Current publications

Cover of EconPol Policy Report 10

An Unemployment Re-Insurance Scheme for the Eurozone? Stabilizing and Redistributive Effects

Mathias Dolls

This paper develops a decomposition framework to study the importance of different stabilization channels of an unemployment re-insurance scheme for the euro area. The paper provides insights on the potential added value of a re-insurance scheme which crucially hinges on its ability to provide interregional smoothing. Running counterfactual simulations based on household micro data for the period 2000-16, the paper finds that on average 15-25 per cent of the income losses originating from rising unemployment in deep recessions would have been absorbed through interregional smoothing effects. The results suggest that the interregional smoothing channel of the re-insurance scheme is economically as important as the intertemporal smoothing effect of an average domestic unemployment insurance scheme in the euro area. The latter would have led to a cushioning effect of 16-27 per cent of large unemployment shocks. The simulated re-insurance scheme would have been evenue-neutral at EA-19, but not at the member-state level. Average annual net contributions would have amounted to -0.1-0.1 per cent of GDP. No member state would have turned out as a permanent net contributor/recipient.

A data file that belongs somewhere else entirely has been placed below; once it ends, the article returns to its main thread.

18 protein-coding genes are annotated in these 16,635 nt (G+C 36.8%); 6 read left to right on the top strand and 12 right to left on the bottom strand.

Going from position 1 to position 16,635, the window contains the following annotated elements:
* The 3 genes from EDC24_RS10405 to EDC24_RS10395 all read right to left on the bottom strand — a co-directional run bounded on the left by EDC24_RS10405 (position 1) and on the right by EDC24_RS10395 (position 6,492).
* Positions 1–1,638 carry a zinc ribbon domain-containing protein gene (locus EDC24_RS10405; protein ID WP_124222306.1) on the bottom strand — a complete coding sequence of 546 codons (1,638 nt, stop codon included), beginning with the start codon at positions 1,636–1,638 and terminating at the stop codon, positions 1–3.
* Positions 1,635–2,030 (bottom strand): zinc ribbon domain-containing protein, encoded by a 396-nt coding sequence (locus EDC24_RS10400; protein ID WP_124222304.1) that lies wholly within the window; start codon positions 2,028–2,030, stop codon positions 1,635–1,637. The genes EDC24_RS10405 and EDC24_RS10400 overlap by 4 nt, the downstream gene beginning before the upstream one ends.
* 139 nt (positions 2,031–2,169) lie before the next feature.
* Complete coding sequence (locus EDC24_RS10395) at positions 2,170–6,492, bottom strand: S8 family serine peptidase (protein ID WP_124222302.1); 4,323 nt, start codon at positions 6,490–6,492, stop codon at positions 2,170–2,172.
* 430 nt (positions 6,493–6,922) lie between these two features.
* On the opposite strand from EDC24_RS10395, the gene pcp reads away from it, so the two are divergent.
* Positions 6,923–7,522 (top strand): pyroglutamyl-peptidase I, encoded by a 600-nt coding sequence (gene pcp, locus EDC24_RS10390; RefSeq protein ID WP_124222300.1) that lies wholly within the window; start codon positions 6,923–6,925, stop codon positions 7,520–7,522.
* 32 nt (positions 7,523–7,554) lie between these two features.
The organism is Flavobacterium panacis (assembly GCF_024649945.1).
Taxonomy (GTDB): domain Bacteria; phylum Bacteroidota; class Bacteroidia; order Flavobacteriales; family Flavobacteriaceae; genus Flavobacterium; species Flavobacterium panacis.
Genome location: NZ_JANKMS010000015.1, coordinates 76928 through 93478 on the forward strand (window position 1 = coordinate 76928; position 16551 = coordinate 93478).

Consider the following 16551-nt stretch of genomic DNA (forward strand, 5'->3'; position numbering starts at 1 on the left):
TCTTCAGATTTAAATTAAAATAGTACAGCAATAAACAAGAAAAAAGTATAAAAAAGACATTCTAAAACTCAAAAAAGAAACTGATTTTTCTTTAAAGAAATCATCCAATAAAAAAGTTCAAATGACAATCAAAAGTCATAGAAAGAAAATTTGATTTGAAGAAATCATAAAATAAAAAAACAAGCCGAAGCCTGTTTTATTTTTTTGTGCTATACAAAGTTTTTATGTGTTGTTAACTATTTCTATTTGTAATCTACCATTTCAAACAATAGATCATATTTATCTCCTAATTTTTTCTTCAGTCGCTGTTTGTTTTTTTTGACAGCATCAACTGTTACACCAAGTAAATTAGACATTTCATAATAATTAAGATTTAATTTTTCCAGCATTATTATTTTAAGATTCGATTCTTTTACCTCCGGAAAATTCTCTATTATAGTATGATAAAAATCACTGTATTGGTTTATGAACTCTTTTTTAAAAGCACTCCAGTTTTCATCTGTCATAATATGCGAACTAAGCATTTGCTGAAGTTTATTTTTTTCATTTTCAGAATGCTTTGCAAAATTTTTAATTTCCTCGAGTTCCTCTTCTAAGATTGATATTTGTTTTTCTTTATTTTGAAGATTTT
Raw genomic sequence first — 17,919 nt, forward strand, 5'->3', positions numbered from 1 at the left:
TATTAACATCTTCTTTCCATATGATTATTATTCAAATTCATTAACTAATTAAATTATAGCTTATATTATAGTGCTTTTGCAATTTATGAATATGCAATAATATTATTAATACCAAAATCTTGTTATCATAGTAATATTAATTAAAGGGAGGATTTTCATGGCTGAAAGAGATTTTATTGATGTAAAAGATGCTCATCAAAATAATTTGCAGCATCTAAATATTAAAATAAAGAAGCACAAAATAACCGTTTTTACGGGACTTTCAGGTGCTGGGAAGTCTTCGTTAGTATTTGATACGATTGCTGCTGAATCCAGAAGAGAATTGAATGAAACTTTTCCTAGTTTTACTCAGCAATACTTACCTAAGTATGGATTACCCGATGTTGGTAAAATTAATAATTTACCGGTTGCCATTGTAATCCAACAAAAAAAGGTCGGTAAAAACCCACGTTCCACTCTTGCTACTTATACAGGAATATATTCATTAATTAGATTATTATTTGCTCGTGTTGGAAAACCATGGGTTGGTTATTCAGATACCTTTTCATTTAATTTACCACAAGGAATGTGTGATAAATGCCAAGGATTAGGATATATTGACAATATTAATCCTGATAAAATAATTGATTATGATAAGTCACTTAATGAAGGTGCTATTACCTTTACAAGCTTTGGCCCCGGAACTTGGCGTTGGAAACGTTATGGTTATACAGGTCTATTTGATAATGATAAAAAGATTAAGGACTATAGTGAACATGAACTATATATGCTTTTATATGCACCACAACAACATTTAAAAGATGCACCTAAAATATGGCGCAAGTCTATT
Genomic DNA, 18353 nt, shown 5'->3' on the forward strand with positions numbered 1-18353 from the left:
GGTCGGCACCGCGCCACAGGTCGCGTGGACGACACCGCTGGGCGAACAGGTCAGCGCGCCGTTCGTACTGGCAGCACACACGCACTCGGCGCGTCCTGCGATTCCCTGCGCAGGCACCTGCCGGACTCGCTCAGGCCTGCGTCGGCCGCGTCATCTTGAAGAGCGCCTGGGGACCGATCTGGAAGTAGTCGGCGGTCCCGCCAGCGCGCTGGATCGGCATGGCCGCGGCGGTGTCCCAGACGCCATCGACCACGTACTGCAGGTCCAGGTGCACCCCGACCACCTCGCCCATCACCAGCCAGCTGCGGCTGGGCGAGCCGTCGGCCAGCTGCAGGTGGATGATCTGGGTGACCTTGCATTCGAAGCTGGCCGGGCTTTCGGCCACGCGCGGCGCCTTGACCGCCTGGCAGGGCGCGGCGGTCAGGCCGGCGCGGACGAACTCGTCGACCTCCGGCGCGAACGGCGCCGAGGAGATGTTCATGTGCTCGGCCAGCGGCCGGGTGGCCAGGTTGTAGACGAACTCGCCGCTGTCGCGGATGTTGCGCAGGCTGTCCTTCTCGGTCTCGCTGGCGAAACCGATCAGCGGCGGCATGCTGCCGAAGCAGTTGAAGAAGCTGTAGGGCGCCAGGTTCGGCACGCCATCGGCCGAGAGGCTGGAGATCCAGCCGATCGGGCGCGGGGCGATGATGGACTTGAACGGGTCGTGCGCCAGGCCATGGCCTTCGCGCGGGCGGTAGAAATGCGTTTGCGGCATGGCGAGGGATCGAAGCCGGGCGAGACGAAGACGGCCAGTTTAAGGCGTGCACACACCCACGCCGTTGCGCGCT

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Cover of EconPol Working Paper 19

International Competition and Rent Sharing in French Manufacturing: A Firm-Level Analysis

Lionel Nesta and Stefano Schiavo

This paper investigates the impact of import competition on rent sharing between firms and employees using a large panel of French manufacturing firms. First, by applying recent advances in the estimation of price-costs margins, we are able to classify each firm into labour- and product-market regimes based on the presence/absence of market power and to estimate the degree of rent sharing among firms and workers. Second, we investigate the hypothesis that import penetration acts as a discipline device on the labour market, reducing workers’ bargaining power. We find that competition from OECD countries has a negative effect on bargaining power, whereas imports from low-wage countries have a more muted impact. By providing firm-level evidence for the relationship between international trade and rent sharing, the paper sheds new light on the effect of trade liberalisation on the labour market.